Thursday, May 01, 2008

The Cognitive Surplus

We know that the media ground is shifting, but nobody knows where it's headed. I think that the talk below by Clay Shirky gets to some underlying truths. Until now, media has assumed that we are only consumers. They put stuff out, we watch/read/listen and pay for the privilege. Shirky believes that we're coming to the end of the period where we'll spend our surplus time purely as consumers of media and that with the web, we're moving into a period where, in addition to consuming, we're also producing and sharing. We can already see this with YouTube, FaceBook, MySpace, Wikipedia, etc. and Shirky thinks that these things are not fads but signposts as to where we're headed. Clearly, anyone thinking of creating intellectual property needs to consider what this means.

One of the things that Shirky talks about is the astronomical number of hours spent consuming media. This is something that I've thought about on a smaller scale. If you make a half hour TV show and a million people watch it, you've used up 500,000 hours of human life. If you make a feature and a million people watch it, you've used up two million hours of human life. There are only 8,760 hours in a year, which means that your TV show burns up more than 57 years of human life and your feature burns up more than 228 years of human life for every million viewers. These amounts are not trivial. We should all ask ourselves if we are providing value for the amount of the audience's life we are using up. And looking at it this way, how can we be surprised if the audience would rather spend that piece of their lives doing something other than consuming media?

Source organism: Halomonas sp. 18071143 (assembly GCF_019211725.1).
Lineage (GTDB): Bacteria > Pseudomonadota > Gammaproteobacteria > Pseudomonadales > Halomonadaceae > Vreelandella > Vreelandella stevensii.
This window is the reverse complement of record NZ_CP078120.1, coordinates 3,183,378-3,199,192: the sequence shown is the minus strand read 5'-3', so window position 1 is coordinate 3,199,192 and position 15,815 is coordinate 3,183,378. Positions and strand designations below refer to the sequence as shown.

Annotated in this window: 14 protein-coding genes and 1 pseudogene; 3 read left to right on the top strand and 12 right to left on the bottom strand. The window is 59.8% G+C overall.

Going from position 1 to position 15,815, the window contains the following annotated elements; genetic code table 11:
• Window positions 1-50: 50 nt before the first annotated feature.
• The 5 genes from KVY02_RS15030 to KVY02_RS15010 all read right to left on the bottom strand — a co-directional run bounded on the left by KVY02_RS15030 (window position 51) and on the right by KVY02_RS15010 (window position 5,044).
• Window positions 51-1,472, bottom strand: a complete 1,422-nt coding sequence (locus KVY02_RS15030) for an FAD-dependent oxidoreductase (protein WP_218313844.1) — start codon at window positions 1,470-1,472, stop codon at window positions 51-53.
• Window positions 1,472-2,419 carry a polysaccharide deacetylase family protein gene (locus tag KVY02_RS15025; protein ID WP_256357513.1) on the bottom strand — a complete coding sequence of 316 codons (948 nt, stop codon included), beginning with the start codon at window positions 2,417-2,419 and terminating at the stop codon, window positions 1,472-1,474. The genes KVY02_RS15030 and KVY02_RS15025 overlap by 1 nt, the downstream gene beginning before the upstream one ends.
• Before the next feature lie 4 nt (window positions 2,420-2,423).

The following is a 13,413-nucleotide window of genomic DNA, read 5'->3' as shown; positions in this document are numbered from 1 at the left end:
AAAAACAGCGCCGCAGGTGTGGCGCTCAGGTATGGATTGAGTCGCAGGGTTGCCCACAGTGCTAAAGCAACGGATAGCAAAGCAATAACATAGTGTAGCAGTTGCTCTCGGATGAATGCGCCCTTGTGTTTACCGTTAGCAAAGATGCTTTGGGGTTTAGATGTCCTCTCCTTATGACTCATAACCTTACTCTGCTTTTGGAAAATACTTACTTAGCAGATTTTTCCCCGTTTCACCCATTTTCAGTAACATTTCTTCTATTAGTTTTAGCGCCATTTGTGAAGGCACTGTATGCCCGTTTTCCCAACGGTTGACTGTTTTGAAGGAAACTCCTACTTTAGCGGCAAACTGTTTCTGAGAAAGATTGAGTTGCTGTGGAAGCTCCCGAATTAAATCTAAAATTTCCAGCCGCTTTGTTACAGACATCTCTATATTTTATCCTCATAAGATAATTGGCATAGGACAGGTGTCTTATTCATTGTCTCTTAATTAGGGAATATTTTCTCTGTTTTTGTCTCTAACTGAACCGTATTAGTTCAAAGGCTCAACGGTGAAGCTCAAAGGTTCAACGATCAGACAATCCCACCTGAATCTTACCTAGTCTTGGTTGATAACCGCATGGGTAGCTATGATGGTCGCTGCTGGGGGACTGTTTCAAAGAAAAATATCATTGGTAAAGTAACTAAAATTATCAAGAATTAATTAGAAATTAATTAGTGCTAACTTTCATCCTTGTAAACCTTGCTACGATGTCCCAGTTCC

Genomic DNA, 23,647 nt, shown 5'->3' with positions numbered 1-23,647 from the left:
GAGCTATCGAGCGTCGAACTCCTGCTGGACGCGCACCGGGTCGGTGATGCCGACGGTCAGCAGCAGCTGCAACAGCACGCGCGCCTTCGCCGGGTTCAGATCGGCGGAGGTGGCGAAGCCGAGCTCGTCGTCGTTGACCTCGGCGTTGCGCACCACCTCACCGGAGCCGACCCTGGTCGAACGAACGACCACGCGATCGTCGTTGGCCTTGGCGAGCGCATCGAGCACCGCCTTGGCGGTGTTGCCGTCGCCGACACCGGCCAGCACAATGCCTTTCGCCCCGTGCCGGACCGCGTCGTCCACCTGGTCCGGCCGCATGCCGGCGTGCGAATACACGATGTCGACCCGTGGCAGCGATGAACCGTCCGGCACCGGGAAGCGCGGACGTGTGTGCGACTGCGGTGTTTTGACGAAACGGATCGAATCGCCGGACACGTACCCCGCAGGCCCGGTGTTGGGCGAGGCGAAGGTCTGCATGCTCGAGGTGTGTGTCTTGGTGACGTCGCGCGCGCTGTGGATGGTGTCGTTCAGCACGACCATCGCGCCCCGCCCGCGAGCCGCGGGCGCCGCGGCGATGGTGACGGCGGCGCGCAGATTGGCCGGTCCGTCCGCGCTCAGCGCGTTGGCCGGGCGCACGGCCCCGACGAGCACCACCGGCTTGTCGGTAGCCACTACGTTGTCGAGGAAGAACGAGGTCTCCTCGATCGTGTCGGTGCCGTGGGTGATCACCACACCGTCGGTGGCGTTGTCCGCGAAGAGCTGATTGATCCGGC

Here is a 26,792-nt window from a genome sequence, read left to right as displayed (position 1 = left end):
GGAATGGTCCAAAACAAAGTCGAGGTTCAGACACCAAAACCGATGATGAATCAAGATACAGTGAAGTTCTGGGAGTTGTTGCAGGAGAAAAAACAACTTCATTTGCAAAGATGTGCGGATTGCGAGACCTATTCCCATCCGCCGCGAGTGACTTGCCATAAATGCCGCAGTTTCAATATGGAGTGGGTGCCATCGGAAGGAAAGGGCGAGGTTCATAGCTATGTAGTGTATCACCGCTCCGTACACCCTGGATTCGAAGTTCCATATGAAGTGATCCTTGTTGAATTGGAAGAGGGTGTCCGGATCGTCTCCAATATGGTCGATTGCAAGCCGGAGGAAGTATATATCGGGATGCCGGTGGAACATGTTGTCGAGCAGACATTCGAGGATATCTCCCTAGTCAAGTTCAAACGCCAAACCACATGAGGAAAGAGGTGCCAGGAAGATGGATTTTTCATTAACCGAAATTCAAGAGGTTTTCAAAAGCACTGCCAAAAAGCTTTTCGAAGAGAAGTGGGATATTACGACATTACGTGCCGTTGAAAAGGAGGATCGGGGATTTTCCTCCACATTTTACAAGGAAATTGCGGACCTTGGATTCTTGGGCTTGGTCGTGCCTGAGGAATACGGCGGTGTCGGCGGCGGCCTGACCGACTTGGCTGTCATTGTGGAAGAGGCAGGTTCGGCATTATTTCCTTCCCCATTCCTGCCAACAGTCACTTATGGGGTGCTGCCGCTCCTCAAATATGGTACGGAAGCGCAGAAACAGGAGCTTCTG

(Link via ¡Journalista!)


Jinny Liang said...

That was a great article and talk. Thanks for sharing Mark!

Steve Schnier said...

I don't know if a TV show or movie is "using up" any amount of time. If the members of the viewing audience weren't watching that specific program, they'd be doing or watching something else. Time isn't lost because the audience has watched a given show, it's passed irregardless of the activity.

Interesting idea though.